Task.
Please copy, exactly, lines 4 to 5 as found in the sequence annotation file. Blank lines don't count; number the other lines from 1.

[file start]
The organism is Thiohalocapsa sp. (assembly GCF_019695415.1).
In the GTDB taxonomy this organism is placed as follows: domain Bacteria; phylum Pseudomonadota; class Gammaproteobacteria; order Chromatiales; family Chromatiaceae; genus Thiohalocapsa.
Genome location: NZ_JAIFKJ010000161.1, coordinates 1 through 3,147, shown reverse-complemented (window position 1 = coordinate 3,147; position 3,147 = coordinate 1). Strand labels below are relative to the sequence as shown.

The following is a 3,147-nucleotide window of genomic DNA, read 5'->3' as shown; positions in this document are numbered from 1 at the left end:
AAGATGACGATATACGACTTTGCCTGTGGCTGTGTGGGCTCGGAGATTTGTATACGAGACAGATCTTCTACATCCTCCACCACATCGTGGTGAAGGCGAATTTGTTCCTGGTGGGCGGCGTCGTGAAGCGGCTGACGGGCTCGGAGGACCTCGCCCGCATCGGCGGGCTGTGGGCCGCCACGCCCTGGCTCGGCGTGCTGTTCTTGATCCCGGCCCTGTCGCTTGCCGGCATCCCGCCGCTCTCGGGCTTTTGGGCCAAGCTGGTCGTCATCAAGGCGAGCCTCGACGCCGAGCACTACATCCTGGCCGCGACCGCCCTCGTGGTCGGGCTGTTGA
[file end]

The following is a 3,147-nucleotide window of genomic DNA, read 5'->3' as shown; positions in this document are numbered from 1 at the left end:
AAGATGACGATATACGACTTTGCCTGTGGCTGTGTGGGCTCGGAGATTTGTATACGAGACAGATCTTCTACATCCTCCACCACATCGTGGTGAAGGCGAATTTGTTCCTGGTGGGCGGCGTCGTGAAGCGGCTGACGGGCTCGGAGGACCTCGCCCGCATCGGCGGGCTGTGGGCCGCCACGCCCTGGCTCGGCGTGCTGTTCTTGATCCCGGCCCTGTCGCTTGCCGGCATCCCGCCGCTCTCGGGCTTTTGGGCCAAGCTGGTCGTCATCAAGGCGAGCCTCGACGCCGAGCACTACATCCTGGCCGCGACCGCCCTCGTGGTCGGGCTGTTGA